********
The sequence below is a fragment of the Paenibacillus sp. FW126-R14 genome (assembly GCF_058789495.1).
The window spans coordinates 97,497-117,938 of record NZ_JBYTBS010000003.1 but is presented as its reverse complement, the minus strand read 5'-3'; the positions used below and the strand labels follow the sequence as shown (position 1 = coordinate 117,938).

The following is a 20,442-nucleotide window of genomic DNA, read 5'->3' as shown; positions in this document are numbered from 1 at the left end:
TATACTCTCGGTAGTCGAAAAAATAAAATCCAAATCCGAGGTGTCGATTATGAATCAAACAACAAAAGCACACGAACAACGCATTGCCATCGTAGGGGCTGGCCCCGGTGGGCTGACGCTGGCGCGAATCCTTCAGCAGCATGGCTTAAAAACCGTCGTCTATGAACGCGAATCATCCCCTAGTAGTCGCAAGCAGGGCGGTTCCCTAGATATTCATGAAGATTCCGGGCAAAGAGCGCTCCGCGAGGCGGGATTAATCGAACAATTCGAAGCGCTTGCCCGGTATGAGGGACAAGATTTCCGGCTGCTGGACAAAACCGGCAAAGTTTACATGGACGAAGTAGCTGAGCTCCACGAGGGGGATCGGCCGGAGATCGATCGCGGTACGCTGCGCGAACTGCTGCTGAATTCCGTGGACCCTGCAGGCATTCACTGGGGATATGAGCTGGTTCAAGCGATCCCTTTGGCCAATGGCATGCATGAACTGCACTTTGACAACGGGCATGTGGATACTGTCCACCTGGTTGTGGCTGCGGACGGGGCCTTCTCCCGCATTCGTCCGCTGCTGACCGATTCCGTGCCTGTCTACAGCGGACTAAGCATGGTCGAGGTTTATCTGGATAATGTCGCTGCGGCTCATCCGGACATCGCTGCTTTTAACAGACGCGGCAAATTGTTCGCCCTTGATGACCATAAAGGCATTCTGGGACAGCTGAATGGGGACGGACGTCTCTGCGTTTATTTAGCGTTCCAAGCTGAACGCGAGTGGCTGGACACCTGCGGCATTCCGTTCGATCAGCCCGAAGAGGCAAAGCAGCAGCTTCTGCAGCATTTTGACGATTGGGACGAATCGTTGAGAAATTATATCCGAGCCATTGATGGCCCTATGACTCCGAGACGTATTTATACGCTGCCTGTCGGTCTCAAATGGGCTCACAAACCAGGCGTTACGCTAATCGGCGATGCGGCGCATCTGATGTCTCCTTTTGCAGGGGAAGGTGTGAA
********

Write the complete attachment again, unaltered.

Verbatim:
The sequence below is a fragment of the Paenibacillus sp. FW126-R14 genome (assembly GCF_058789495.1).
The window spans coordinates 97,497-117,938 of record NZ_JBYTBS010000003.1 but is presented as its reverse complement, the minus strand read 5'-3'; the positions used below and the strand labels follow the sequence as shown (position 1 = coordinate 117,938).

The following is a 20,442-nucleotide window of genomic DNA, read 5'->3' as shown; positions in this document are numbered from 1 at the left end:
TATACTCTCGGTAGTCGAAAAAATAAAATCCAAATCCGAGGTGTCGATTATGAATCAAACAACAAAAGCACACGAACAACGCATTGCCATCGTAGGGGCTGGCCCCGGTGGGCTGACGCTGGCGCGAATCCTTCAGCAGCATGGCTTAAAAACCGTCGTCTATGAACGCGAATCATCCCCTAGTAGTCGCAAGCAGGGCGGTTCCCTAGATATTCATGAAGATTCCGGGCAAAGAGCGCTCCGCGAGGCGGGATTAATCGAACAATTCGAAGCGCTTGCCCGGTATGAGGGACAAGATTTCCGGCTGCTGGACAAAACCGGCAAAGTTTACATGGACGAAGTAGCTGAGCTCCACGAGGGGGATCGGCCGGAGATCGATCGCGGTACGCTGCGCGAACTGCTGCTGAATTCCGTGGACCCTGCAGGCATTCACTGGGGATATGAGCTGGTTCAAGCGATCCCTTTGGCCAATGGCATGCATGAACTGCACTTTGACAACGGGCATGTGGATACTGTCCACCTGGTTGTGGCTGCGGACGGGGCCTTCTCCCGCATTCGTCCGCTGCTGACCGATTCCGTGCCTGTCTACAGCGGACTAAGCATGGTCGAGGTTTATCTGGATAATGTCGCTGCGGCTCATCCGGACATCGCTGCTTTTAACAGACGCGGCAAATTGTTCGCCCTTGATGACCATAAAGGCATTCTGGGACAGCTGAATGGGGACGGACGTCTCTGCGTTTATTTAGCGTTCCAAGCTGAACGCGAGTGGCTGGACACCTGCGGCATTCCGTTCGATCAGCCCGAAGAGGCAAAGCAGCAGCTTCTGCAGCATTTTGACGATTGGGACGAATCGTTGAGAAATTATATCCGAGCCATTGATGGCCCTATGACTCCGAGACGTATTTATACGCTGCCTGTCGGTCTCAAATGGGCTCACAAACCAGGCGTTACGCTAATCGGCGATGCGGCGCATCTGATGTCTCCTTTTGCAGGGGAAGGTGTGAA